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The Sunday Papers

Sundays are for tea, working at hacking through your inbox and compiling a list of the fine (mostly) games related writing from across the week, while trying not to include a link to some elder statesmen of pop returning for one last little conceptual game.

  • Since it's such a big talking point of the week, let's give a proper less-sarcastic link to Ebert picking up his games aren't art drum and beating it some more. To keep things brief, there's always been a big hole in his argument: "No one in or out of the field has ever been able to cite a game worthy of comparison with the great poets, filmmakers, novelists and poets." accepts the fact that you can compare them, so are art. His argument isn't "games aren't art" to "games aren't as good art as cinema, literature, etc". In other words, he's admitted he's 100% wrong inside his own articles. Since he's conceded the point, we now have someone just saying he doesn't like games, having never played the relevant ones, thinking watching a video of a fragment of one is a suitable way to judge one - which is equivalent to me reviewing the merit of the concept of movies from looking at their posters in front of the cinema.
  • Except, had an odd little thought. Could you contrast a game favourably to Hamlet? Trickier proposition, but I'd give it a shot. But I could compare a game favourably Timon of Athens. Though you could compare episodes of Eastenders pretty favourably with Timon of fucking Athens.
  • Remember Digital? Splendid interview with Christine Love about it. For those who don't speak French, scroll down to see the English version. I probably write something else on Digital, as the Daft-Punk referencing Digital Love header still has to be used.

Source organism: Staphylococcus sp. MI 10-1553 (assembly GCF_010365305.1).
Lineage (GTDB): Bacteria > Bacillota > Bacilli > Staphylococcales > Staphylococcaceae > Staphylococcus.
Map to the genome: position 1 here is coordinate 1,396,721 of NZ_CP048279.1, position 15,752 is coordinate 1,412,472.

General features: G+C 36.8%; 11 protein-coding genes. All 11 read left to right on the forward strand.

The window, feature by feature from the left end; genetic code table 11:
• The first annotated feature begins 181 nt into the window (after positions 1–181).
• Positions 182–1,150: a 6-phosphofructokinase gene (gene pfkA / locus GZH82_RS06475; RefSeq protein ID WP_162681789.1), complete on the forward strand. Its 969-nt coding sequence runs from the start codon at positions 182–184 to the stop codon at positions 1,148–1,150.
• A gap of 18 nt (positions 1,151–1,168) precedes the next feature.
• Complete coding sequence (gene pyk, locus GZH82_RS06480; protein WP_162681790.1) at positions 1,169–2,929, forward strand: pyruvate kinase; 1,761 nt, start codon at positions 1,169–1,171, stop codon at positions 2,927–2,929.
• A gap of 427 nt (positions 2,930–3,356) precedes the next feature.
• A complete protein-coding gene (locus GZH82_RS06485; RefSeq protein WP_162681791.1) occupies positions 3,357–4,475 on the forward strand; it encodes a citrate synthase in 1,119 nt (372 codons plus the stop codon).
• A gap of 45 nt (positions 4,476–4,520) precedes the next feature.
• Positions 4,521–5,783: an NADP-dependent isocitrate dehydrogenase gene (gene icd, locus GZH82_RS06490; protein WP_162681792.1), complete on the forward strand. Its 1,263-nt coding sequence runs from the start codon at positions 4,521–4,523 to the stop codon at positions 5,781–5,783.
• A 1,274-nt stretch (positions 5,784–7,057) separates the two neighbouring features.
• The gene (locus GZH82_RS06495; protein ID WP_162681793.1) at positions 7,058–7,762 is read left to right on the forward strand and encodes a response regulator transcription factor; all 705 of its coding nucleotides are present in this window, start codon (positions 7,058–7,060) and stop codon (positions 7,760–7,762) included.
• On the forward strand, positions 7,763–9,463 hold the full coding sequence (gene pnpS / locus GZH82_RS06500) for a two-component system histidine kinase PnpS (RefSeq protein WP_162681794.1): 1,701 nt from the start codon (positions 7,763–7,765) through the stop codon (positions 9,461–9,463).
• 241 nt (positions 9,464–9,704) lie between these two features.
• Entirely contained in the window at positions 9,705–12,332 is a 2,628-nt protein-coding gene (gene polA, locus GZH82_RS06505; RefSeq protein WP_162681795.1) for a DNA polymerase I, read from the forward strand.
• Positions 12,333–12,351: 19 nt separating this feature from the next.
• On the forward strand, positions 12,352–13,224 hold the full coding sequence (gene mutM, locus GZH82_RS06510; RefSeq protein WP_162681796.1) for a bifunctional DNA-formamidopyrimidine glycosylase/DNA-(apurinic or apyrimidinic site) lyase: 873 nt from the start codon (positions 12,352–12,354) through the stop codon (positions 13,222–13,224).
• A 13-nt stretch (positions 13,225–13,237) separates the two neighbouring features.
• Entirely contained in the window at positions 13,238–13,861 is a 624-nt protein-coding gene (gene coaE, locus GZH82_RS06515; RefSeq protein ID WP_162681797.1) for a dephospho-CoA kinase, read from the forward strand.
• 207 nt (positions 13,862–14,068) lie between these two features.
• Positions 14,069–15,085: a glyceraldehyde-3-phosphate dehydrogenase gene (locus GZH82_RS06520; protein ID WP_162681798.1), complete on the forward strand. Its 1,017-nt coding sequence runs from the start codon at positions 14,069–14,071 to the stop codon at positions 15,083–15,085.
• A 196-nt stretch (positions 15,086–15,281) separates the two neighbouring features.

• Midlife Gamer wonder who actually plays those trucking simulators. So they decide to interview creators SCS Software to find out. This is delightful stuff, and a wonderful portrait of a niche developer.
  • Splendid making of Halo 2 article over at Eurogamer. Considering the game was an enormous financial success, Bungie are agreeably candid about how troublesome the whole development was. It's the sort of thing which could, if they wanted, get plastered over.
  • Tom Francis talks to Farbs about the future of the Captain Forever-project - basically, something with the scope of Elite - with special attention to how its business model is working. As in, pay one fee, and get all its micro-sequels.
  • That's enough interviews for now. Here's Bit-tech's article on why everything is trying to be an RPG at the moment. For me, this is interesting - for all the whining about social games from hardcore developers, when they're doing very much the same thing just as often does tend to undermine their position.
  • H+ Review of the Warcraft Civilization: Social Science In A Virtual World.
  • Following on from the Superbrothers' piece, Sinister Design has some thoughts about writing in games.
  • Nintendo made me Nympho. Quite.
  • You'll probably have seen Pixels by One More Prod. If you haven't, click-click away. Startling stuff.
  • Casanova was one of my defining comics of the late 00s. As far as something resembling a traditional American-format comic goes, my favourite. It's now returning, in a recoloured format, at Marvel's Icon imprint. If you follow comics, you should follow this. You will thank me.
  • On a comics tip, comrade McKelvie and myself had a book come out for the House of Ideas. Tying into the Siege crossover, we wrote a SIEGE: LOKI tie-in. There's a preview of it here. It's been enormously well received, but I think my favourite piece on it is the Comics Alliance round-table review, which is spoiler dense, but very funny. As in, probably worth reading even if you're never going to read the comic.
  • Black Box Recorder are back! And then they're gone! They're releasing two tracks on Election Day for download, for one day. It's a very Them thing to do. They're streaming now on myspace. The one you'd want is Do You Believe In God?


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